Why You Should Think Twice Before Arguing On An Empty Stomach

The concept of "hangry," a 21st-century term that combines "hungry" and "angry" into one word, isn't a new one. Now a part of the Oxford dictionary, it denotes the cranky and irritable sensations we experience when we're on an empty stomach. Small things — like blaring horns, a sarcastic comment, or loudly chomping partners — might set us off more when we're not satiated. 

So it should come as no surprise that arguing with your spouse is one of the things you should avoid doing on an empty stomach. You know what we're talking about. These are those arguments that you know you could have avoided but they seem to be somehow going round and round in circles. You're not getting your point across and neither is your significant other. The entire thing seems pointless but you can't stop anyway. Before you know it, you're both exhausted and you've said things you might not be able to take back. 

While the obvious reason for why this happens is plain as day when your stomach growls, there is also a more intricate science as to why this happens and it has to do with your blood glucose levels and self-control. 

You have poor self control when you're hungry

According to a 2014 study published in PNAS, low blood sugar levels caused by hunger can make people have less self-control and say hurtful things to their partners. 

The study employed 107 couples for 21 days (via The Columbus Dispatch). Each participant was given a voodoo doll (which they were told to imagine were their significant other) and 51 pins which they were asked to literally "pin" to the dolls as a way to vent their frustrations. The participants' blood sugar levels were monitored twice daily. They found that the lower the blood sugar levels, the more the number of pins on the voodoo doll. Twice as many pins were pushed into the dolls by participants with low glucose levels than those with higher numbers.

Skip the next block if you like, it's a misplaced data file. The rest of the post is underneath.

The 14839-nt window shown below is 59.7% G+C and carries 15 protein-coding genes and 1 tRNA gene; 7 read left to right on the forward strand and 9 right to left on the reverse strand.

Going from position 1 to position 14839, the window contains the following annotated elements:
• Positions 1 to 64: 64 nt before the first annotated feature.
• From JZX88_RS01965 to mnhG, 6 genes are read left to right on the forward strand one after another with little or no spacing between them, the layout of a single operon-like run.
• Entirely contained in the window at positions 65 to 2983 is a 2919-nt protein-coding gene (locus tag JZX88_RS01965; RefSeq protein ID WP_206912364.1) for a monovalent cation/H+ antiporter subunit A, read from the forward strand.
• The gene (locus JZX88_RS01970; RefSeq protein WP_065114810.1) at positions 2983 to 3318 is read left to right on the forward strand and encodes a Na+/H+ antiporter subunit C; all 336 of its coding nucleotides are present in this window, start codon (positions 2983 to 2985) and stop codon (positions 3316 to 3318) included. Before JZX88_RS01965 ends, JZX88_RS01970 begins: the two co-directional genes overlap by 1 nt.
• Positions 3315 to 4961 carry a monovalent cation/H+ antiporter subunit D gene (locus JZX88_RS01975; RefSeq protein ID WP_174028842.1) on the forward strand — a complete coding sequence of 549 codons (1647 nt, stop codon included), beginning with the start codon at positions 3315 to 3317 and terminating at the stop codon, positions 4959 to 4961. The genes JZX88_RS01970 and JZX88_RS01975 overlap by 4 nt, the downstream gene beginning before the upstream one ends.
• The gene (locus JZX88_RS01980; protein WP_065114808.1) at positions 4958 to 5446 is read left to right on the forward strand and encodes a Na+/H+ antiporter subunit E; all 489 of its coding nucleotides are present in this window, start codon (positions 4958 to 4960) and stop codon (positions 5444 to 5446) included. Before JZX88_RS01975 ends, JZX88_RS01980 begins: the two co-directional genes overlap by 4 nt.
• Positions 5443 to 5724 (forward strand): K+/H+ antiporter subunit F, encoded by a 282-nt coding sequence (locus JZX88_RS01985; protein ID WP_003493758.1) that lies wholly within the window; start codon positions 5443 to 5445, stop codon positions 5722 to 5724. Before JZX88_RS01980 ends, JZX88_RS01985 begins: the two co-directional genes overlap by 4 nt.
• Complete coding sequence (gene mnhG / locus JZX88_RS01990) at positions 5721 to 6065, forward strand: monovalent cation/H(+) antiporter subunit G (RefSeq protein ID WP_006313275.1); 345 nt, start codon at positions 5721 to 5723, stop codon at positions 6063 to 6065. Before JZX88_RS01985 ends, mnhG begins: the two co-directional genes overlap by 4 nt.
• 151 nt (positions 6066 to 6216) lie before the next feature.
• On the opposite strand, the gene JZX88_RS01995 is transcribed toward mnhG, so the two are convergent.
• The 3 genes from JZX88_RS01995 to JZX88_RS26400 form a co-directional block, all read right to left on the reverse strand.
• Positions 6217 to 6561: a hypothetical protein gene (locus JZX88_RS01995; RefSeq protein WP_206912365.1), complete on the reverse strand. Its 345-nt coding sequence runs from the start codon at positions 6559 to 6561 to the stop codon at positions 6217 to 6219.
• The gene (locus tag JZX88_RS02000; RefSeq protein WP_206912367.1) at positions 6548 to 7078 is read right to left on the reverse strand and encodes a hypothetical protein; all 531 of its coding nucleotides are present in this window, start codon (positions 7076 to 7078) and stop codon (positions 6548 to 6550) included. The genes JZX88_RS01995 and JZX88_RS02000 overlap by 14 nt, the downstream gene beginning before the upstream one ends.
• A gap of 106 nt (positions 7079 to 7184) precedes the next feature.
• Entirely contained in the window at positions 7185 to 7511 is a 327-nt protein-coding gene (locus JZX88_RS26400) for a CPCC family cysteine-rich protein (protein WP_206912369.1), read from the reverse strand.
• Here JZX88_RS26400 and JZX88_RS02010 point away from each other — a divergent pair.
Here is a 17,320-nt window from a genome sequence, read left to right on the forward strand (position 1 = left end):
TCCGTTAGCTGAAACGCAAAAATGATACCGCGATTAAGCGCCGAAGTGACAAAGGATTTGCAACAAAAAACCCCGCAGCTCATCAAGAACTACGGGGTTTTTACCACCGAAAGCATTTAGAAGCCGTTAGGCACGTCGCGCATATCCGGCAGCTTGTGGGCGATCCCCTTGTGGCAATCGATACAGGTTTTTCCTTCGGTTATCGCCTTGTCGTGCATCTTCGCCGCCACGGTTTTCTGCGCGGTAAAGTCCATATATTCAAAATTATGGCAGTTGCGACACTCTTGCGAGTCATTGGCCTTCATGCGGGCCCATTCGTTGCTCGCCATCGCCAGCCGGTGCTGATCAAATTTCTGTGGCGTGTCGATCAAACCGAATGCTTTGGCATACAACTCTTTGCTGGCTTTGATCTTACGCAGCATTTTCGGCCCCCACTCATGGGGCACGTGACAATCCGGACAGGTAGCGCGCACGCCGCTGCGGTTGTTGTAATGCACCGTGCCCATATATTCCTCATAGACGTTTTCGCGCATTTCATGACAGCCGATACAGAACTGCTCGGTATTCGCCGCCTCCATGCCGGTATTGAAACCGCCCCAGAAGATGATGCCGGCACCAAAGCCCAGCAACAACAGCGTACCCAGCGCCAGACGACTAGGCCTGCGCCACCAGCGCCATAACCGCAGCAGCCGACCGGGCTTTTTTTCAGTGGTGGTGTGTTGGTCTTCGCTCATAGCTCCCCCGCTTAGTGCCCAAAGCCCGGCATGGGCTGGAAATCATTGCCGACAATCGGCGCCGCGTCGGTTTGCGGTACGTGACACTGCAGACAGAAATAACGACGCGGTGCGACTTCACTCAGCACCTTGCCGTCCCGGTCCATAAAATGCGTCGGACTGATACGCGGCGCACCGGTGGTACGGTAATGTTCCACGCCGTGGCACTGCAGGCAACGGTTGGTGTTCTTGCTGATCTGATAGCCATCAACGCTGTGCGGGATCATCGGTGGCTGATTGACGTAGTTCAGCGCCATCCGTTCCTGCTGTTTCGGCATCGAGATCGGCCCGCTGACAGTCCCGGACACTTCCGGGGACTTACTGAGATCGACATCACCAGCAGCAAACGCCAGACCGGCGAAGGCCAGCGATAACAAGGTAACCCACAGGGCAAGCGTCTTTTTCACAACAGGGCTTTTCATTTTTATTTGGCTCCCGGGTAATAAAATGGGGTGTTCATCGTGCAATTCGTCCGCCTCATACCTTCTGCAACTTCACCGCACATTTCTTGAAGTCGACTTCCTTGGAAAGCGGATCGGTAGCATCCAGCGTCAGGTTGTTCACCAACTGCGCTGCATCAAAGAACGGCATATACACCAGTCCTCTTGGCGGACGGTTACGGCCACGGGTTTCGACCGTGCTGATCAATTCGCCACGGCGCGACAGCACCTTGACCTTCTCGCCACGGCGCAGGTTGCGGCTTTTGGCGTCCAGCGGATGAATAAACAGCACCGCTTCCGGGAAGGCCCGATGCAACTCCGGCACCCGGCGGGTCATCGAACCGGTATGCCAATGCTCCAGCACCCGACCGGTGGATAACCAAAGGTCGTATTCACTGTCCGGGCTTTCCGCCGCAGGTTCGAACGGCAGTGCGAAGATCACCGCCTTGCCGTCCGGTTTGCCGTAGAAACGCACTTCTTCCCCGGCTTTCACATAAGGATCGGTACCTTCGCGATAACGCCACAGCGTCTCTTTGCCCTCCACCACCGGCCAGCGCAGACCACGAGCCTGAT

The study also used a different test where participants were allowed to play blaring music into the ears of their partners who were wearing headphones as a way to unleash their anger, per CBS News. Again the lower blood glucose levels synced up with the louder and longer blasts. It comes as no surprise that we need to fuel our bodies with food, and even though our brain is smaller in comparison to the rest of our body, it consumes 20% of the calories we ingest, lead author of the study and Ohio State University psychology researcher, Brad Bushman shared with CBS News.

When should you be arguing with your partner?

Most relationship experts will tell you that there is a right and a wrong time to argue with your significant other, and arguing on an empty stomach is a behavior that can ruin your marriage

Even if the matter is pressing, you're better off grabbing an energy bar or sitting down for a small snack before broaching the topic with your spouse. Make sure you're not distracted, or tired, and also that your emotions are under control. And if possible, seek out a mutually agreeable time to discuss matters. 

When you're ready to discuss things, your approach matters too. Avoid using "you" statements, blaming, name-calling, belittling, and walking away. Be respectful, and empathetic, and listen carefully to what the other person has to say too. Couples counselor Jenise Harmon told The Columbus Dispatch that while avoiding arguing when you are hungry may not solve all your problems, it's a good starting point. If you really can't wait to have your food, perhaps you can try what researcher Brad Bushman recommended to SheSpeaks. "When you discuss a sensitive topic with your spouse, you should do so over dinner, or better yet after dinner — but you should definitely not do it on an empty stomach."